The learned Judge therefore held that a minor inamdar was owner of part of an estate within the meaning of Sections 3 (5). Venkatasubba Rao J. stated that the minor inamdar would come under the two parts of the definition in Sections 3(5). At page 761 the learned Judge observed as follows:

"It is said that the land of which the inam consists is not a part of the estate under Sections 3 (5). The terms of the Reference assume that the land in question is within a zamindari. If physically the land is within a zamindari, I fail to see how the land is not part of an estate. Would it be argued that a purchaser of a part of the estate does not come within the definition on the ground that though the part he purchased is geographically within the limits of the estate it is still not a part thereof? I am unable to accept this contention."

The Full Bench therefore held that a minor inamdar is a landholder under Sections 3 (5) of the Madras Estates Land Act. Under Sections 3 (5) "landholder" means:

"a person owning an estate or part thereof and includes every person entitled to collect the rents of the whole or any portion of the estate by virtue of any transfer from the owner or his predecessor in title or of any order of a competent court or of any provision of law."

To come under the first part of the definition the minor inamdar must own an estate or part of an estate. The reasoning of some of the learned Judges in the FuU Bench clearly shows that they treated him as owner of part of an estate. Relying upon this decision, it was argued that a minor inamdar is a owner of the minor inam and therefore, it ceased to be part of the zamindari. But the Full Bench does not say that if it ceased to be part of an estate he could not be a owner of part of an estate. Under Sections 3 (2). a part of an estate unless separately registered is not an estate within the definition; but though it is not an estate within the definition, it is still a part of an estate and as the minor inamdar owns that part, he is a landholder within the moaning of Sections 3 (5). The Full Bench judsjment therefore though it is an authority for the position that a minor inamdar is a owner, it also supports the contention that the minor inam is still part, of the zamindari.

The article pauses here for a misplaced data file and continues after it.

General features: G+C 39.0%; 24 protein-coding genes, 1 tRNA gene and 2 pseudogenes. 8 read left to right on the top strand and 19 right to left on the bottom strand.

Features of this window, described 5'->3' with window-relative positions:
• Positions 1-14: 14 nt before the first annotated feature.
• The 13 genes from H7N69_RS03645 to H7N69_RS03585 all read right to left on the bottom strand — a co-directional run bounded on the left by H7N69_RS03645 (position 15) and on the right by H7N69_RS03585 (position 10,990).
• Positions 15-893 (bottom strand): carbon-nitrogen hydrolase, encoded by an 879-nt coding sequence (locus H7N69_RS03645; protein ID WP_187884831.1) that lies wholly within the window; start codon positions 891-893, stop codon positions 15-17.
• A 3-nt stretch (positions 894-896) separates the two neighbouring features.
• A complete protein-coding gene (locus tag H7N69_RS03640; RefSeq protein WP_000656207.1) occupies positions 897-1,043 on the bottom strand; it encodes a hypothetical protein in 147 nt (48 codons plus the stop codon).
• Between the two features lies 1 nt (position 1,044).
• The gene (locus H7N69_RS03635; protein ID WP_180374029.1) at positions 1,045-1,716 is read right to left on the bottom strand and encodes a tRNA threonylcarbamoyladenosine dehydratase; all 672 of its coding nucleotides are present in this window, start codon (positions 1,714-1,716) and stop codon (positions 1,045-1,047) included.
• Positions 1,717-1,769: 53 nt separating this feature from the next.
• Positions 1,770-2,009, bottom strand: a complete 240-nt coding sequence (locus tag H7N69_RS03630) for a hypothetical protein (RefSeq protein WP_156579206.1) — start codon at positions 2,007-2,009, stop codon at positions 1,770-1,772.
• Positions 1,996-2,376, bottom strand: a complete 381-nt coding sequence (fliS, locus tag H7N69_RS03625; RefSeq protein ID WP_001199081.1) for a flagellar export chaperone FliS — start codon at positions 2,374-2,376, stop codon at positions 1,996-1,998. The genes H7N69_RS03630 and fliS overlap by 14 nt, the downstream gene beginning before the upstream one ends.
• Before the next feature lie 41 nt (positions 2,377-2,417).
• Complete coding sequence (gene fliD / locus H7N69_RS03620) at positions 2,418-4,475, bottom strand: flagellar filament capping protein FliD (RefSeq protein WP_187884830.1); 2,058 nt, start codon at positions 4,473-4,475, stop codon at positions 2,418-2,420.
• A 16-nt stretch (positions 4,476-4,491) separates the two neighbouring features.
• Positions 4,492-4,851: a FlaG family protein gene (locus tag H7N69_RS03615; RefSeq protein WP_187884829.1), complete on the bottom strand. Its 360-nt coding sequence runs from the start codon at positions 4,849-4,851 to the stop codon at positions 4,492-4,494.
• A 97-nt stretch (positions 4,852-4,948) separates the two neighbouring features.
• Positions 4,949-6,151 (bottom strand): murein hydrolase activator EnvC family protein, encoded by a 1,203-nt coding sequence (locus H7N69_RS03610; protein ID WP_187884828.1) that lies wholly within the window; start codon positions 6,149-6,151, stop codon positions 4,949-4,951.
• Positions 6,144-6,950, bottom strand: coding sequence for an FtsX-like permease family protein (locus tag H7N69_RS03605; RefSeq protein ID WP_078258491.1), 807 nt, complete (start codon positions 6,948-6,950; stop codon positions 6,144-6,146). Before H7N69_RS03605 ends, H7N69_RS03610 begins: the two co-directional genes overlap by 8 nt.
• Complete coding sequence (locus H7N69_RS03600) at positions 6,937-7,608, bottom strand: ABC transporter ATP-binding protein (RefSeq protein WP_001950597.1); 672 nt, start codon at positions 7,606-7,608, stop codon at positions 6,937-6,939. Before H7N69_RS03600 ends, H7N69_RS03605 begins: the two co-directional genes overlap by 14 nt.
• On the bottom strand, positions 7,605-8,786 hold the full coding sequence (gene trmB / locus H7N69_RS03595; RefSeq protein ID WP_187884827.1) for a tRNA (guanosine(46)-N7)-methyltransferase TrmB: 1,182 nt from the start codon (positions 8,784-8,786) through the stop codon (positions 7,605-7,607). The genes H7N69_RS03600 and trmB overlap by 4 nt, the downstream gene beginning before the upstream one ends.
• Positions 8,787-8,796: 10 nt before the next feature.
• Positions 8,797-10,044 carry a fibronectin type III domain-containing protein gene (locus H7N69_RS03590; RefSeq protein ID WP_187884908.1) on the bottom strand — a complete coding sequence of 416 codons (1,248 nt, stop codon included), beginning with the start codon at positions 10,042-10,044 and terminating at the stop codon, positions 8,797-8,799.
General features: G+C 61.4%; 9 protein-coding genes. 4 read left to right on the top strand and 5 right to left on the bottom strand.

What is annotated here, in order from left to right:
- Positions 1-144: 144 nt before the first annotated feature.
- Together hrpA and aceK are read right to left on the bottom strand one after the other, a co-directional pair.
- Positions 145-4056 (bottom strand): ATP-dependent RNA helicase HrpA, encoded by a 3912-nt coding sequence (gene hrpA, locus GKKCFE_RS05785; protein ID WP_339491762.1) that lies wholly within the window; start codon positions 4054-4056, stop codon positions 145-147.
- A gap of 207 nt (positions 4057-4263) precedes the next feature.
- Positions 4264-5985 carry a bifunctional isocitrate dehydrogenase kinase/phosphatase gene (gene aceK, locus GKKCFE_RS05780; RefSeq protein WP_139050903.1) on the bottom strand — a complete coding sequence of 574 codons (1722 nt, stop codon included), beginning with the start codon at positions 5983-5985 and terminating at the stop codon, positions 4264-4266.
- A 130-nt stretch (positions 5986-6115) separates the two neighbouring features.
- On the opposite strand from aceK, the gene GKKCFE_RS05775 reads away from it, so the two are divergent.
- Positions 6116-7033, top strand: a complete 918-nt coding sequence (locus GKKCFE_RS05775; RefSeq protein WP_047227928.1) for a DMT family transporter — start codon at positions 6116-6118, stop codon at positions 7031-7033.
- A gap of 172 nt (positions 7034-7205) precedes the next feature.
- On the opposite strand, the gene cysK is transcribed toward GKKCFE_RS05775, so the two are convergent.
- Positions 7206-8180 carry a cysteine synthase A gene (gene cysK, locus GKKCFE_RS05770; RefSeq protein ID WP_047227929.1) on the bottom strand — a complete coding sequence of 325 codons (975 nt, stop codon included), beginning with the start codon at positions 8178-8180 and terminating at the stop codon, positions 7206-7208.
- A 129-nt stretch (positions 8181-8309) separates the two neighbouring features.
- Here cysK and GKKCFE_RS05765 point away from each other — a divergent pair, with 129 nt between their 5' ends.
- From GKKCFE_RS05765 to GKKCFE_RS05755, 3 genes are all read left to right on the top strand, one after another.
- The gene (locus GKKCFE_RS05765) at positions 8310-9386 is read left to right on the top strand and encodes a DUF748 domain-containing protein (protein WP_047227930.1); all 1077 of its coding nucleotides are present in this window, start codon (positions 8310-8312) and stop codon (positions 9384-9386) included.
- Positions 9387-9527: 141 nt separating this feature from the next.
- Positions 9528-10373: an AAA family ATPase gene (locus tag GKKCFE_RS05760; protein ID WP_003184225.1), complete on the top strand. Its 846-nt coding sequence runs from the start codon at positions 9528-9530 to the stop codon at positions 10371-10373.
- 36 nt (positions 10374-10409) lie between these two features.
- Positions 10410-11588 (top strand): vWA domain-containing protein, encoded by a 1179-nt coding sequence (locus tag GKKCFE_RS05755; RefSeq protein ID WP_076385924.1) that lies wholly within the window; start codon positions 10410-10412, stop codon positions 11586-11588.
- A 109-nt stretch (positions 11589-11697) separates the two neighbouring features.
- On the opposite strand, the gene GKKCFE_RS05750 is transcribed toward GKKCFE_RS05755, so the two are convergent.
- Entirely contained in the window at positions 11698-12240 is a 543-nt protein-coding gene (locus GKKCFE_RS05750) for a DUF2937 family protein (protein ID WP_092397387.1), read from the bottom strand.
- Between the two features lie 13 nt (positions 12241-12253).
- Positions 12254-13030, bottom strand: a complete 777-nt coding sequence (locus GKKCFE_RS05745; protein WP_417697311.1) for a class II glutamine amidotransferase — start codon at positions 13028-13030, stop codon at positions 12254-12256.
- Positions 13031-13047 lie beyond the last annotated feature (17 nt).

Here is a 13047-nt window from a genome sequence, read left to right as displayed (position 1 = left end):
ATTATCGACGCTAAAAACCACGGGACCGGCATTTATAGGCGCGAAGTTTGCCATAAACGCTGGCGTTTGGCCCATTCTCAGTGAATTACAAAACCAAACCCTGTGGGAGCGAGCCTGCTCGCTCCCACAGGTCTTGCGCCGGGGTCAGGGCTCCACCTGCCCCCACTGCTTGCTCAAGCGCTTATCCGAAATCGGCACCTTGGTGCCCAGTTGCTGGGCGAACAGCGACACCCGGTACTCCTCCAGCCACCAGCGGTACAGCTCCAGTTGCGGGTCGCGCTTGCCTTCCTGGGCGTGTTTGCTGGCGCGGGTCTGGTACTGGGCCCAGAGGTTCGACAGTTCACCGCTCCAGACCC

The conflict between the various views of the learned Judges of this court in regard to-the rigtits of the minor inamdars and the tenants holding under them has finally been. settled by the Judicial Committee in -- 'Nara-yanaraju v. Suryanarayudu', ILR 1940 Mad 1. There a zamindar made a post-settlement grant of a portion of a moKnasa village as manyam. Their Lordships held that the grantee was a landholder witnin the meaning of. Sections 3 (5) of, the Madras Estates Land Act. They noticed the conflicting views expressed, by different Judges and also the difficulty in construing the section but in the end they accepted the-majority view expressed in -- 'Brahmayya v. Achiraju', 45 Mad 716.

8. At page 15 they made the following observations :

"But they cannot agree that 'part of the estate or 'portion of the estate' does not refer to the land itself by the word 'estate'.. nor do they feel any confidence in the doc-trine that so long as the zamindar reserves any interest however insignificant a permanent grantee from him cannot be the owners It may be that the words "or part thereof"" were given a place in the definition of landholder without full appreciation of their effect in connection with the definition o 'estate'; but there is no presumption to that effect; the words cannot be ignored; and good reason must be found in the Act itself for restricting their prima- facie meaning."

This judgment also shows that a minor inam is part of an estate and the holder thereof is a owner of that part.

In a case arising under the Madras Agriculturists' Relief Act, -- 'Navaneethakrishna v. Ramanujulu Chetti', 1941-2 Mad L J 159 Wad-sworth J. and Patanjali Sastri J., as he then was, held that the jodi payable by an agra-haramdar to the Kalahasti zamindar was rent within the meaning of Sections 15 (4) of the Act. In the course of the judgment when it was contended that a zamindar cannot be a landholder as the inamdar was the landholder, the learned Judges stated thus: